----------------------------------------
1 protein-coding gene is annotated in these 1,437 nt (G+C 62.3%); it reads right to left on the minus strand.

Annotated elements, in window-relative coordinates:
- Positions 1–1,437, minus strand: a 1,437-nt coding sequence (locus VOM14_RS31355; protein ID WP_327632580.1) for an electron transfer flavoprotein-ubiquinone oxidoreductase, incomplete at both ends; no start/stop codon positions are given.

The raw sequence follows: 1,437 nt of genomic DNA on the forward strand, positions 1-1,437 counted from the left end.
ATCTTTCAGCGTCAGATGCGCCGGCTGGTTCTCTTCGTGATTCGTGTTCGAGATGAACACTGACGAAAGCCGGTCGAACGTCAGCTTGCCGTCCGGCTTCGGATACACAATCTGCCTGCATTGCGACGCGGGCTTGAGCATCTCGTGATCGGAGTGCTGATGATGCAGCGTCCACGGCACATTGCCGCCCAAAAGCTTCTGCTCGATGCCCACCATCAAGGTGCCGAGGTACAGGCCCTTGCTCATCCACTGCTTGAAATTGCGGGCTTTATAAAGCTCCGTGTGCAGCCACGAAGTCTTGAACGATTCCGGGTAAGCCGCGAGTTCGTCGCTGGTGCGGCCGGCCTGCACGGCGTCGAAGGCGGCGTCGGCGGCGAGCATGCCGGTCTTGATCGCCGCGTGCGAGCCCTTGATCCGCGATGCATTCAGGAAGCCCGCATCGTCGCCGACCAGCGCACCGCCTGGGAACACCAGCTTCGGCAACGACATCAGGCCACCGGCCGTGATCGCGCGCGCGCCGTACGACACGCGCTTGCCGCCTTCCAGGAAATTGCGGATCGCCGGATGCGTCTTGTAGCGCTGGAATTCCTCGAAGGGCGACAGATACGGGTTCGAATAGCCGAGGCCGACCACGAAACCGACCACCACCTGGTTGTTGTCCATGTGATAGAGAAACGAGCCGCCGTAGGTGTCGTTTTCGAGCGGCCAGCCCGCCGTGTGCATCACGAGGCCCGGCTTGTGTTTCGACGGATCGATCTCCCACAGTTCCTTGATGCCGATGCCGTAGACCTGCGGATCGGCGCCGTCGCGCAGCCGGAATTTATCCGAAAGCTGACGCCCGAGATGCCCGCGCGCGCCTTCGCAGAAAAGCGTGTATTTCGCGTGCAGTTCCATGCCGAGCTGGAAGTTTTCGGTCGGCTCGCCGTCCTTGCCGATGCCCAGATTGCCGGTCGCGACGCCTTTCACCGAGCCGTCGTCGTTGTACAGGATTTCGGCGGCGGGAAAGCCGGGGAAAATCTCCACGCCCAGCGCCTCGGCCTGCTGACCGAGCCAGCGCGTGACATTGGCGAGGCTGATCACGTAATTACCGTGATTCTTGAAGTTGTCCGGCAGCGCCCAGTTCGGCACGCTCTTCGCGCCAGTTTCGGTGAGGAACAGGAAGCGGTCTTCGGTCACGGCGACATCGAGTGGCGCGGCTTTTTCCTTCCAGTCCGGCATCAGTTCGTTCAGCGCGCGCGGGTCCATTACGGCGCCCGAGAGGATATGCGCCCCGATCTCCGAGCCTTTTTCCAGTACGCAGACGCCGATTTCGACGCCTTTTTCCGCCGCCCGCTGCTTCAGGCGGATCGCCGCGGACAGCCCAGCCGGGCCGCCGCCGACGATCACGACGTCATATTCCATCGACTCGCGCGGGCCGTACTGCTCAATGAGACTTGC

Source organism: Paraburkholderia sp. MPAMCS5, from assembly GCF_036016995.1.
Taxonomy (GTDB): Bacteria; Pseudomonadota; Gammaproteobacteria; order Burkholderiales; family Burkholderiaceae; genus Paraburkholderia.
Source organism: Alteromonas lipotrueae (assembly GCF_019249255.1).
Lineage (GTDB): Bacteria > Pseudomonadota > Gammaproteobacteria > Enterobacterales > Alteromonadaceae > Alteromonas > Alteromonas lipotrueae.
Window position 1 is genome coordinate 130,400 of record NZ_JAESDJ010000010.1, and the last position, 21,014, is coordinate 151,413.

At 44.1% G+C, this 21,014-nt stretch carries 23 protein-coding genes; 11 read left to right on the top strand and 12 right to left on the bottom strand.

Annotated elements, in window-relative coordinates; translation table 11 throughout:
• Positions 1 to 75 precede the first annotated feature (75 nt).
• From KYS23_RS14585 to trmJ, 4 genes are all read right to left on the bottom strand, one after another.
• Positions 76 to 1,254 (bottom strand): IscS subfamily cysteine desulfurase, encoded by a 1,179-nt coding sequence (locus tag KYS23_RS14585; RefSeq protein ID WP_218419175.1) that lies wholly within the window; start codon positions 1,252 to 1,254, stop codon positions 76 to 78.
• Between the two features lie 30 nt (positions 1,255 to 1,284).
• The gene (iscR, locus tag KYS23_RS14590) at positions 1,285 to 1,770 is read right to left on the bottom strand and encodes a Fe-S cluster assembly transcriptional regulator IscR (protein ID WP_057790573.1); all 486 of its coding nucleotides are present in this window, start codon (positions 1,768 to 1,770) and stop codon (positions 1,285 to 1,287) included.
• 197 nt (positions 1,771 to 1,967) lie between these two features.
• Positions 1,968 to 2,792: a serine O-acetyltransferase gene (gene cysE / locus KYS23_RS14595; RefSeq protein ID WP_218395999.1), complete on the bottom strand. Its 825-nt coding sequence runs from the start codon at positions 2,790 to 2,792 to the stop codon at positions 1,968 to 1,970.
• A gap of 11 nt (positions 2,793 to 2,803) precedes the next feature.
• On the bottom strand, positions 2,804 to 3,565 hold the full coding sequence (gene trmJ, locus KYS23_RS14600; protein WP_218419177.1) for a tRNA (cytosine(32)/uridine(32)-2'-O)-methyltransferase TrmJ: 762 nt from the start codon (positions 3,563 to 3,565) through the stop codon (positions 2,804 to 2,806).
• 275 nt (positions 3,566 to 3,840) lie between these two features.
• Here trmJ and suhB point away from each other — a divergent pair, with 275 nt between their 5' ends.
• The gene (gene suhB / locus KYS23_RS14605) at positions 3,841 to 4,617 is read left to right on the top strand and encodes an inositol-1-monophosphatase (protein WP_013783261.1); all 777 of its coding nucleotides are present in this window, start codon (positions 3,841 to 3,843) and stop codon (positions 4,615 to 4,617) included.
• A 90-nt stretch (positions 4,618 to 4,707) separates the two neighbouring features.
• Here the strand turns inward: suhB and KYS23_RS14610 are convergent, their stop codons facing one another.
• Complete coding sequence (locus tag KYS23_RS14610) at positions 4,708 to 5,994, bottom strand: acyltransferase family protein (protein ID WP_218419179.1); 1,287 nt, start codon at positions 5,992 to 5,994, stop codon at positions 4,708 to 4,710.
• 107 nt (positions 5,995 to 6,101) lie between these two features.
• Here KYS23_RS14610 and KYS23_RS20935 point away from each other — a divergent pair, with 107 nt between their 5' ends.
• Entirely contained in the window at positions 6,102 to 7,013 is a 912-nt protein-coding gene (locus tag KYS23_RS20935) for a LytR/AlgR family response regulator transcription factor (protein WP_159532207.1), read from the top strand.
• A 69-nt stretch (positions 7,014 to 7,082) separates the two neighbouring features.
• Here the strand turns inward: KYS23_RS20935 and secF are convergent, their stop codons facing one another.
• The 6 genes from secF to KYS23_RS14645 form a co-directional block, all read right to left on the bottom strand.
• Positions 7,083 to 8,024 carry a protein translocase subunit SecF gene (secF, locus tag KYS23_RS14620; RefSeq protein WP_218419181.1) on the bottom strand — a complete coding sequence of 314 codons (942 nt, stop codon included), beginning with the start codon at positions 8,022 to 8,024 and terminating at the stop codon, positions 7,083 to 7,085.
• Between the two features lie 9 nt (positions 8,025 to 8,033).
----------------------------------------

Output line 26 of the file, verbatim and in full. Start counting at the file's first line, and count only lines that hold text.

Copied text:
• Here the strand turns inward: suhB and KYS23_RS14610 are convergent, their stop codons facing one another.